With the world focused on a BP rig explosion in the spring of 2010 that caused the worst oil spill in U.S. history, a massive release of pollutants from the company’s Texas City refinery went largely unnoticed.
The April 20, 2010, explosion of the Deepwater Horizon in the Gulf of Mexico came two weeks after the BP refinery began releasing pollutants into the air through a 300-foot flare that is designed to burn them away. BP reported at least 538,000 pounds of gases, including 17,371 pounds of cancer-causing benzene, spewed from the flare over 40 days.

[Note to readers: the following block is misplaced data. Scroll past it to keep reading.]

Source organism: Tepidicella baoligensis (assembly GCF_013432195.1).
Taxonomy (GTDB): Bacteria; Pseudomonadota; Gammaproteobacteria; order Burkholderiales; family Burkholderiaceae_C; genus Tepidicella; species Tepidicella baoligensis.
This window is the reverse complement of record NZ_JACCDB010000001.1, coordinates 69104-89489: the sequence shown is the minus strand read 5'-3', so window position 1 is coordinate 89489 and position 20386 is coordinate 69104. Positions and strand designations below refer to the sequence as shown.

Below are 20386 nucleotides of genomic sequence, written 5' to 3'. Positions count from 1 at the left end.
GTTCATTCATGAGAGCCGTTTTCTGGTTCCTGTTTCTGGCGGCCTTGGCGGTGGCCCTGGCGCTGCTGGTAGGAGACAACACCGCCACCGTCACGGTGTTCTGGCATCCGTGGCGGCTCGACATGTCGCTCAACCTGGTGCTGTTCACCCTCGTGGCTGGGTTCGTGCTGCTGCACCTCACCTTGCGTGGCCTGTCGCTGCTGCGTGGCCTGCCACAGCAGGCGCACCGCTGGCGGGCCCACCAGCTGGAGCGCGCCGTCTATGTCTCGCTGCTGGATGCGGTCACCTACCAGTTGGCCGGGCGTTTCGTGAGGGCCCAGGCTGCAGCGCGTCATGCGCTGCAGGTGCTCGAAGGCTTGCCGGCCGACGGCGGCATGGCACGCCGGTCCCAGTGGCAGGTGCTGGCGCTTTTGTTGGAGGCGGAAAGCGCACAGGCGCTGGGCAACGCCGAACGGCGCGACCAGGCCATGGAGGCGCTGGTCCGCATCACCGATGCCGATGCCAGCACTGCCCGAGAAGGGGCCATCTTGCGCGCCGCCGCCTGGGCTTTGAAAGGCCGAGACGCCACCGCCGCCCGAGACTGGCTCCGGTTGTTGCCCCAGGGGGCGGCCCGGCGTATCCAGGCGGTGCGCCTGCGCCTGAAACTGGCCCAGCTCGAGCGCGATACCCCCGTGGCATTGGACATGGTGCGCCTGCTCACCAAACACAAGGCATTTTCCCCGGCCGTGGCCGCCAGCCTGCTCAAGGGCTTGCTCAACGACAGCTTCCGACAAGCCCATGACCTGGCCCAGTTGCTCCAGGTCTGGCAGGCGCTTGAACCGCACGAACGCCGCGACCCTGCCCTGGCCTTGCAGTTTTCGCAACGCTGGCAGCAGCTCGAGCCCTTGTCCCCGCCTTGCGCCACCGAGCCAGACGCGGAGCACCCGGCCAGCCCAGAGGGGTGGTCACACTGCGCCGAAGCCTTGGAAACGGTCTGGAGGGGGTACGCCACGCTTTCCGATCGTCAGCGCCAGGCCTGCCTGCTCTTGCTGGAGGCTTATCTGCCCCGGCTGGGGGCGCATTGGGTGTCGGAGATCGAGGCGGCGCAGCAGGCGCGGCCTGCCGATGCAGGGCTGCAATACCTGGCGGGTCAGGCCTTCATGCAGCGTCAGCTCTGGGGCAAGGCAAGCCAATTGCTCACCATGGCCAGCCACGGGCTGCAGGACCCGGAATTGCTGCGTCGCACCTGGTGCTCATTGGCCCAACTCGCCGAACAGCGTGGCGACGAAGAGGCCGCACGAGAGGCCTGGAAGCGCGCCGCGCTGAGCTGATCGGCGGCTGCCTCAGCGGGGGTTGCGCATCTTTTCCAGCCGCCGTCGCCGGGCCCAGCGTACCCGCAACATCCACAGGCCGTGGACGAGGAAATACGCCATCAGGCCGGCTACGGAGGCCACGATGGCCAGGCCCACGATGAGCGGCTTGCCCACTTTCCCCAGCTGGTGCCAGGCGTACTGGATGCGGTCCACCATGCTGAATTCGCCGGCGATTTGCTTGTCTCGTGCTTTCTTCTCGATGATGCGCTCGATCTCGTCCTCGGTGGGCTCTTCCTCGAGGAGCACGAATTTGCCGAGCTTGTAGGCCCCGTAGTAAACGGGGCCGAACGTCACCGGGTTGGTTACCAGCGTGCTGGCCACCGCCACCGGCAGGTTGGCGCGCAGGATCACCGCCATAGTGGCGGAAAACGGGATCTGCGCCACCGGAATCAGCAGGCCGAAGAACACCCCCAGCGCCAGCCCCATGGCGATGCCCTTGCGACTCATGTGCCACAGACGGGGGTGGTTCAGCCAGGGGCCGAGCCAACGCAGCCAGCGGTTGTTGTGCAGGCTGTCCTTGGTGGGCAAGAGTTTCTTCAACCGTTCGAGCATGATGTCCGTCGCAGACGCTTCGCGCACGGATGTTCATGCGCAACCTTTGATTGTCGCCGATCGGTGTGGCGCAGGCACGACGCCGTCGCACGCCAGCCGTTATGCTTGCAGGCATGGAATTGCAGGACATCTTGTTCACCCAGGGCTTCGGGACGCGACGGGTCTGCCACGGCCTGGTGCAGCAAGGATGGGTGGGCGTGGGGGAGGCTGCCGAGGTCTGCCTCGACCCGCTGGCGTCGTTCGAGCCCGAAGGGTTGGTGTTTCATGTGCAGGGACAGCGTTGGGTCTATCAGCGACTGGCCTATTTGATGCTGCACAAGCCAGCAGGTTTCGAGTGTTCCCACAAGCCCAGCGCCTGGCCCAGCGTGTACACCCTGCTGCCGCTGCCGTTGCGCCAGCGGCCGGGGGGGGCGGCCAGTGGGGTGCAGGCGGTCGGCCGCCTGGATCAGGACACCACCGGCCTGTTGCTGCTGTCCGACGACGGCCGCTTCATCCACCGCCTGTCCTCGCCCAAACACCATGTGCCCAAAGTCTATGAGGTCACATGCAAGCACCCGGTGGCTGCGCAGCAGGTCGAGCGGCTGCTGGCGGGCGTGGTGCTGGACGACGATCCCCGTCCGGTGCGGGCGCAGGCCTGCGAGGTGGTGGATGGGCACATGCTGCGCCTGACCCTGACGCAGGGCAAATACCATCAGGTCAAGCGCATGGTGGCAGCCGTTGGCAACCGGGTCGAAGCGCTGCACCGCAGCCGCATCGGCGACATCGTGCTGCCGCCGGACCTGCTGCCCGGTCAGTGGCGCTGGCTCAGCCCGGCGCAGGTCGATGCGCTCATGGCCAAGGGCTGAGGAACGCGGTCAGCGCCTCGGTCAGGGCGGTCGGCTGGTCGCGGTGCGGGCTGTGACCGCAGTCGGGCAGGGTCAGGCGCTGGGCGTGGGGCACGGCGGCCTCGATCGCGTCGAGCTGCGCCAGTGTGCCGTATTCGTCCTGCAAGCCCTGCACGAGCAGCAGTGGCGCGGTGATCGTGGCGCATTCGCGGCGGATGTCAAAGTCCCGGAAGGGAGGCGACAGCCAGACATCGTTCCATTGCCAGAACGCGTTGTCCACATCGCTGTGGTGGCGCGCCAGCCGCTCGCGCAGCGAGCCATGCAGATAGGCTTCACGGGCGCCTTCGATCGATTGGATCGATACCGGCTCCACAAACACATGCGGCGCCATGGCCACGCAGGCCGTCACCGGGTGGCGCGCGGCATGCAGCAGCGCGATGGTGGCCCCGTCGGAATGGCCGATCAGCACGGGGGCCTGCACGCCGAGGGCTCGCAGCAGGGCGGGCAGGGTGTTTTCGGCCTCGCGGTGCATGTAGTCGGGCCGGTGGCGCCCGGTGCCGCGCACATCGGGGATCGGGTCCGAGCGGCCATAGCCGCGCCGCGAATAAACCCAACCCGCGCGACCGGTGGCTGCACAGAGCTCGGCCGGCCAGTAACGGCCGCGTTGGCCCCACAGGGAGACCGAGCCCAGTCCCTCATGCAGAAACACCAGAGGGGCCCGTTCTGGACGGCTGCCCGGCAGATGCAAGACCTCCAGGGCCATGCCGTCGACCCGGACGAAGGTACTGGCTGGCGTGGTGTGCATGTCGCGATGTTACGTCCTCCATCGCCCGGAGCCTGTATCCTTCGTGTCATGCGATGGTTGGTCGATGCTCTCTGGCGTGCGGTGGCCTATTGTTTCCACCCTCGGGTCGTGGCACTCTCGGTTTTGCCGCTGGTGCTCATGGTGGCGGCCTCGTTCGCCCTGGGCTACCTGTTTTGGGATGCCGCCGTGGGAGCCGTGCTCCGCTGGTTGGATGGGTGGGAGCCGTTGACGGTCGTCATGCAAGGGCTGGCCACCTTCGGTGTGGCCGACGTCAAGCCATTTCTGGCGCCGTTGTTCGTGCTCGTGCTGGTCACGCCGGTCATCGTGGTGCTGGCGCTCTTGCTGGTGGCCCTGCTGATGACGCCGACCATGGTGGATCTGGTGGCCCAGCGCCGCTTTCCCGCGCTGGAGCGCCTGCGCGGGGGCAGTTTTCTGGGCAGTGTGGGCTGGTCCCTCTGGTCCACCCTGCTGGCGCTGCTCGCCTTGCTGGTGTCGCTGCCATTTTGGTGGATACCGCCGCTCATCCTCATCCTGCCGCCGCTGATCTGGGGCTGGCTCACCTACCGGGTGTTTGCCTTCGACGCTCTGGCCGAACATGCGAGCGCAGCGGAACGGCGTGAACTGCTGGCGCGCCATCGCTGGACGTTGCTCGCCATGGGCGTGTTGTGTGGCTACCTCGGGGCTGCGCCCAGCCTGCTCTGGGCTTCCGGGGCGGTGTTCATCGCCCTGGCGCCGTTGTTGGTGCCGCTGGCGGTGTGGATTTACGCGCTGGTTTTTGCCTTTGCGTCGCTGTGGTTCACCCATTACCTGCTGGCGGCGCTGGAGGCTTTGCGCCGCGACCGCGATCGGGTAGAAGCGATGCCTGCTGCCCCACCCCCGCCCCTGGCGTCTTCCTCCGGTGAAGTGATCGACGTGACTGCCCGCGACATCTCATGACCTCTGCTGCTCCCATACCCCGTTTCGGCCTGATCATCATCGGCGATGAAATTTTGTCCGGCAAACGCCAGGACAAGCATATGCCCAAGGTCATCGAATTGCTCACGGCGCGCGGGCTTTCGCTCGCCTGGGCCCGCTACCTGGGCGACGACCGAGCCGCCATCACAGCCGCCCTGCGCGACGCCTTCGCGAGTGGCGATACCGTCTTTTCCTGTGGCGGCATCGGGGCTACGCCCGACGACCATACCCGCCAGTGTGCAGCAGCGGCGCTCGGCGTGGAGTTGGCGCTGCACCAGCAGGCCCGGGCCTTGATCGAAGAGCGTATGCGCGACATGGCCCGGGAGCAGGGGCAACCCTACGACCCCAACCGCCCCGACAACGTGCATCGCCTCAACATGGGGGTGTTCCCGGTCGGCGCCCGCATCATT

It was the third-largest release of benzene in Texas from 2009-11, according to a report released last week by the advocacy group Environmental Integrity Project.
“Even if you accept on the surface what BP claims what the release was, it was a major release,” said Matthew Tejada, executive director of the environmental group Air Alliance Houston.
More than two years later, internal BP emails and statements in depositions for a $500 billion lawsuit indicate BP ignored repeated requests for money to fix a compressor that failed, causing the chemical release.